Discover Vital Details
Among the first Scottish genealogy records you’ll use are records of births, marriages and deaths, kept most recently by the government, and before that, by the church. You can access both online:
Government registration of vital events, called statutory registers, began Jan. 1, 1855. At first, officials were supposed to record very detailed information, a practice that proved hard to maintain, so the requirements were scaled back. Starting in 1856, birth records provide the child’s name, date and place of birth, the father’s name and occupation and the mother’s maiden name. The date and place of the parents’ marriage was added in 1861.
Count on Censuses
Every 10 years since 1841 (except 1941), Scotland has taken censuses recording everyone by name. These records are closed to the public for 100 years, so the 1911 census is the most recent one you can view.
Probe into Probate Records
Probate records concern the distribution of a deceased person’s estate. Until 1868, Scottish law stipulated that real estate should go to the eldest son or, if there was no son, to any daughters equally, and then to the surviving spouse. A property owner couldn’t write a will to bequeath land or other goods, but could leave personal property to heirs by means of a testament. Testaments may provide a date of death, as well as names and residences of heirs, relationships and estate inventories. Because strict rules governed the distribution of personal property, however, there was often no need to name a widow, widower or children. Nobility, merchants, tradesman and other members of the middle and upper classes made most testaments. I haven’t found testaments for any of my Scottish ancestors, but it’s worth seeking them, regardless of your ancestors’ social standing.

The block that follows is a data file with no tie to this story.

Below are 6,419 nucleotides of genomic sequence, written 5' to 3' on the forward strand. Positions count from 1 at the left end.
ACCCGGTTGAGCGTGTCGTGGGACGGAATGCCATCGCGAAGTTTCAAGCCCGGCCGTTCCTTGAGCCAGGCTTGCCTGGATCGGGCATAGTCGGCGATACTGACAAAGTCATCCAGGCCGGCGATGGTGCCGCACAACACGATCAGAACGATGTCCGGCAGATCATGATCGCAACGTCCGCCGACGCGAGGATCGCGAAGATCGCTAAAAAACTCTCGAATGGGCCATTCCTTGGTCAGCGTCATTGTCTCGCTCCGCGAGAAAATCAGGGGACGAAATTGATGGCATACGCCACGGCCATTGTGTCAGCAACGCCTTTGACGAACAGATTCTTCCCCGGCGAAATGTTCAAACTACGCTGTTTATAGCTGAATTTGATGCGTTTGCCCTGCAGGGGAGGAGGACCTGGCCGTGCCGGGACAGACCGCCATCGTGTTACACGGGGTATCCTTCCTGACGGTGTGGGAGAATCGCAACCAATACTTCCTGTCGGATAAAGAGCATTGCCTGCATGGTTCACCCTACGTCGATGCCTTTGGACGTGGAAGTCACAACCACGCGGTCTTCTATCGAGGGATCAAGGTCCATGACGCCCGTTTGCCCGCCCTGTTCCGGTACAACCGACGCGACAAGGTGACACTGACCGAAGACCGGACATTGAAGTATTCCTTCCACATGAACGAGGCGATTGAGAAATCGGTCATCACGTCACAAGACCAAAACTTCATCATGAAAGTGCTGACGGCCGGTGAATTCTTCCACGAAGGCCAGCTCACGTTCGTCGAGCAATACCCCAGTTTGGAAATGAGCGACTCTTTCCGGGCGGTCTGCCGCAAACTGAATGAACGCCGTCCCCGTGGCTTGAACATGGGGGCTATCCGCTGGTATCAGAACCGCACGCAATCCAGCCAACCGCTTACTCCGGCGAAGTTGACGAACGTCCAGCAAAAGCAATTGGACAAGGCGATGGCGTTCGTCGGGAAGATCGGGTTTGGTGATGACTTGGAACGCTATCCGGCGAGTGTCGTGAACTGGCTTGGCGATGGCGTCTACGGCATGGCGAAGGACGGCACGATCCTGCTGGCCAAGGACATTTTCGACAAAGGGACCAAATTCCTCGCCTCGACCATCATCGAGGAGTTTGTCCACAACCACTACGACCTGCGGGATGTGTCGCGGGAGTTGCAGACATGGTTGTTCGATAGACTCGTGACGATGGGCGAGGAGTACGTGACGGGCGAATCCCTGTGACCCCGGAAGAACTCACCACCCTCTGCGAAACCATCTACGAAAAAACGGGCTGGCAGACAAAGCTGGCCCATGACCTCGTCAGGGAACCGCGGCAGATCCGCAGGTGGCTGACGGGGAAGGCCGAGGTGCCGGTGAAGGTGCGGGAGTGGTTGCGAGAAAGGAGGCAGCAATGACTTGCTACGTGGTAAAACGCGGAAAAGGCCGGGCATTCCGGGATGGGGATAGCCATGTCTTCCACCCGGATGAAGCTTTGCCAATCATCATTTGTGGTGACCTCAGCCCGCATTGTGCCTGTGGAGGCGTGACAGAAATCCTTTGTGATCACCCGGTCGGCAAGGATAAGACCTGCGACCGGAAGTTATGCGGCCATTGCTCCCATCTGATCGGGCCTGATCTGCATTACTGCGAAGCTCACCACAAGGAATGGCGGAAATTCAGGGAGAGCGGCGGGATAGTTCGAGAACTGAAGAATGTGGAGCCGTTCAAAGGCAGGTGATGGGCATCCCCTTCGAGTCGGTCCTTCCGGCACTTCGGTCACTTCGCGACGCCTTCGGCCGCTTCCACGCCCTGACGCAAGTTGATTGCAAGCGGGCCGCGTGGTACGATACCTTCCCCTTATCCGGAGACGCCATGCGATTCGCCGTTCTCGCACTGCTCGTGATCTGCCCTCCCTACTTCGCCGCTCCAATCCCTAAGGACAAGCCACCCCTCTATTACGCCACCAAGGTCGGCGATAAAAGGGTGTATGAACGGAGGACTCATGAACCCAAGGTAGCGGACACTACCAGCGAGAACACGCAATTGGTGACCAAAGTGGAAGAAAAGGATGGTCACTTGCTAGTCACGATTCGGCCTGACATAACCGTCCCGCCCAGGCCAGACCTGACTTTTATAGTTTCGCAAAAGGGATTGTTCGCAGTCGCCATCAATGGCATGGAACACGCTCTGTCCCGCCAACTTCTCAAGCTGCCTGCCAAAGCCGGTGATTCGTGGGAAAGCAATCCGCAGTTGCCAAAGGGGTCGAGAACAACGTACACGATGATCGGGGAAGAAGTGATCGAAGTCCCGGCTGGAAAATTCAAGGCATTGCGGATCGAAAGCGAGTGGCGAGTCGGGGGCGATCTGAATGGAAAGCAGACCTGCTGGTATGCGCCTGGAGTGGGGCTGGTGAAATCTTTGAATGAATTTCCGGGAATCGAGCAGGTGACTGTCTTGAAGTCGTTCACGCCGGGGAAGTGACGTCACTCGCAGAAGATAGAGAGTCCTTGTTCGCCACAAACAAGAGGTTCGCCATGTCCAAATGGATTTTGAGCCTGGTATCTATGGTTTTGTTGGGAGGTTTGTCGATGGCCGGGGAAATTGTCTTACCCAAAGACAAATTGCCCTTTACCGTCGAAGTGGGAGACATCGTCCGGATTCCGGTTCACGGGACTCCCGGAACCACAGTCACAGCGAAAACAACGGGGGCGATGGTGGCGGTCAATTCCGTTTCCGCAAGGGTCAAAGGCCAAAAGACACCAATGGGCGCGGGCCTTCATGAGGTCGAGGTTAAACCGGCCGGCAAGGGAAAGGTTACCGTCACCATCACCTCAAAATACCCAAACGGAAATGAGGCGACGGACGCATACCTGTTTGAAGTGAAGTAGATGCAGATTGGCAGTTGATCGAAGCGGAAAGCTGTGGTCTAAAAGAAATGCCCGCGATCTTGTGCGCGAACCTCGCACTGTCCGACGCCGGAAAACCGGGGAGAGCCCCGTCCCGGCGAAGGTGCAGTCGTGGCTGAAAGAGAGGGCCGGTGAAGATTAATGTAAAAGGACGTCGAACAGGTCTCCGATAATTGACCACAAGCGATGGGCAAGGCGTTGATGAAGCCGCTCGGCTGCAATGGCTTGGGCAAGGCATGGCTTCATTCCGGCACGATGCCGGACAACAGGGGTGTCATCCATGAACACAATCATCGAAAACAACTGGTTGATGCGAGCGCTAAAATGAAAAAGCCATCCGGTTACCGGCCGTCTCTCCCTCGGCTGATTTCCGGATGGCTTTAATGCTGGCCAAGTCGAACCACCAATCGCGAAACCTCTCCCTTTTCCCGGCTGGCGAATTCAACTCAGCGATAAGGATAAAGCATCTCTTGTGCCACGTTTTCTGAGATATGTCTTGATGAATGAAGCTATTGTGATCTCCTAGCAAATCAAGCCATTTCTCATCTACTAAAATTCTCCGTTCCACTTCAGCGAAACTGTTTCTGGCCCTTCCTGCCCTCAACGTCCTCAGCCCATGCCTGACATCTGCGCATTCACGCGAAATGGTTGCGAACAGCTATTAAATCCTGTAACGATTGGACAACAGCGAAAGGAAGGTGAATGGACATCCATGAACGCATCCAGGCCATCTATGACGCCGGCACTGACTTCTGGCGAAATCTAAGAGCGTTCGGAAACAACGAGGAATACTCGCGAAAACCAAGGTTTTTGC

Picture the Places
Because Scotland has nationwide indexes to all its major records, you don’t usually need to know exactly where your ancestors lived to research your family history. But once you discover the names of their cities, villages, parishes and small settlements, you can learn a lot about those places using online maps and gazetteers. Scotlands Family <www.scotlandsfamily.com> has good maps of Scotland, including county maps showing parish boundaries.
Ancestry.com <ancestry.com> $: census transcriptions; indexes to birth, baptism and marriage records; message boards
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